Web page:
The strange case of Ravel Morrison

The name Ravel Morrison may ring a few bells for football fans. At least for those truly unfamiliar with the English footballer. If you haven’t seen him play, there is a good chance you may not have, you may know Morrison from FIFA or Championship Manager where he was a teen wunderkind.

A former Manchester United academy player, Morrison had praise heaped on him from a young age. Rio Ferdinand considers Morrison the best football player he knew not to fulfil his potential. By all admissions, Morrison was a star in the making in Manchester United’s academy.

Morrison became a full-fledge professional at the age of 17. Hopes were high Morrison would be the next big Manchester United academy graduate and lead the way for others such as Paul Pogba, Jesse Lingard, and Marcus Rashford.

The midfielder was rated highly by Sir Alex Ferguson. So, highly that the former manager believed Morrison was better at his age than anyone else to come before him at Old Trafford. That is unbelievable praise from Ferguson.

But Morrison’s raise and upward trajectory were knocked off course. Like so many footballers that have off-field issues interrupt their careers, Morrison began to struggle both on and off the pitch due to the trouble he got into.

Manchester United sold Morrison to West Ham for a reported £707,000 fee. The Red Devils stuck a clause in the transfer contract, however, stating West Ham would pay Morrison’s former team £25,000 for every match the midfielder played.

Morrison played over 24 times for West Ham in four seasons but spent a lot of time out on loan. During the 2013-14 season, Morrison quietly made 21 appearances for the Hammers, his most.

When Morrison initially joined West Ham, manager Sam Allardyce noted that the player needed to “get away from Manchester”. Reading between the lines, it is assumed family and friends were part of Morrison’s off-field issues that caused him to not fulfil his potential.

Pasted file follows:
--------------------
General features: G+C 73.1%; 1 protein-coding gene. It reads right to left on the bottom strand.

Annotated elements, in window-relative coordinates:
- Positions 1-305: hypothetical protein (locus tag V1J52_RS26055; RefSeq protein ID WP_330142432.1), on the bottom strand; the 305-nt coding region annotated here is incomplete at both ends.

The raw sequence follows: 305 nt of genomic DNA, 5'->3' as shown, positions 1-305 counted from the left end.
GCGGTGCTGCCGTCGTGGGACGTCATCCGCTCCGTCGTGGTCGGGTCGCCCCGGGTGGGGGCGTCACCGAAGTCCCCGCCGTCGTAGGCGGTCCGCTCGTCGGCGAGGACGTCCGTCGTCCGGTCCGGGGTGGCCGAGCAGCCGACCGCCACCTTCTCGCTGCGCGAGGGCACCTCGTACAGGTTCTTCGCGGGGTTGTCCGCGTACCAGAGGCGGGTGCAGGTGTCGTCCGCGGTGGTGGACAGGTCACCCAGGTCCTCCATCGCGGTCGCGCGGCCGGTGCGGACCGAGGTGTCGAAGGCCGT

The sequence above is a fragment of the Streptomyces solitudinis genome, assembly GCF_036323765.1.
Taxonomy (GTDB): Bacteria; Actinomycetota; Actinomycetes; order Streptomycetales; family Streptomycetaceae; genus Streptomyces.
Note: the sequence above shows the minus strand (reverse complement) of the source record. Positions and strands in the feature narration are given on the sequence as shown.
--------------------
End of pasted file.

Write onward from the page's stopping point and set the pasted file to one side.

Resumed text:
After loans to the Championship with Birmingham City, Queens Park Rangers, and Cardiff City (where Morrison had turned into an above-average second division footballer) he left England and signed for Italy’s Lazio.

Despite allegedly learning Italian, Morrison’s time in Italy wasn’t fruitful. He played eight times for Lazio in 2015-16 before being loaned back to QPR and onto Mexico’s Atlas. In early 2019, Morrison landed in Sweden after his Lazio contract expired and signed for Allsvenskans team Ostersund.

In Sweden, things clicked as Morrison scored one goal in nine games in all competitions. He was praised for his play and contributions to the team. However, Morrison had initially signed just a six-month contract with Ostersund. When it expired the club couldn’t re-sign him due to Morisson’s salary being high. His injury record didn’t justify the outlay of cash.

Although it was a setback, it opened the door for Morrison to gain an opportunity at Premier League club Sheffield United. Needing to add quality players for their first season back in the Premier League, Sheffield United manager Chris Wilder offered Morrison a trial. The midfielder impressed the manager and was given a one-year contract.

Now 26, Morrison has seen what could have been his best football years dissipate. Still, he can make a big mark on the Premier League this season.

In 2015, Ferguson wrote in his book Leading:

“Ravel Morrison might be the saddest case. He possessed as much natural talent as any youngster we ever signed, but he kept getting into trouble. It was painful to sell him to West Ham in January 2012 because he could have been a fantastic player. But, over a period of several years, the problems off the pitch continued to escalate and so we had little option but to cut the cord.”

Morrison’s off-field issues curtailed what could have been a great career. Now, he is just a journeyman footballer attempting a comeback in the Premier League. Despite his faults, Morrison has never given up on a career in football.

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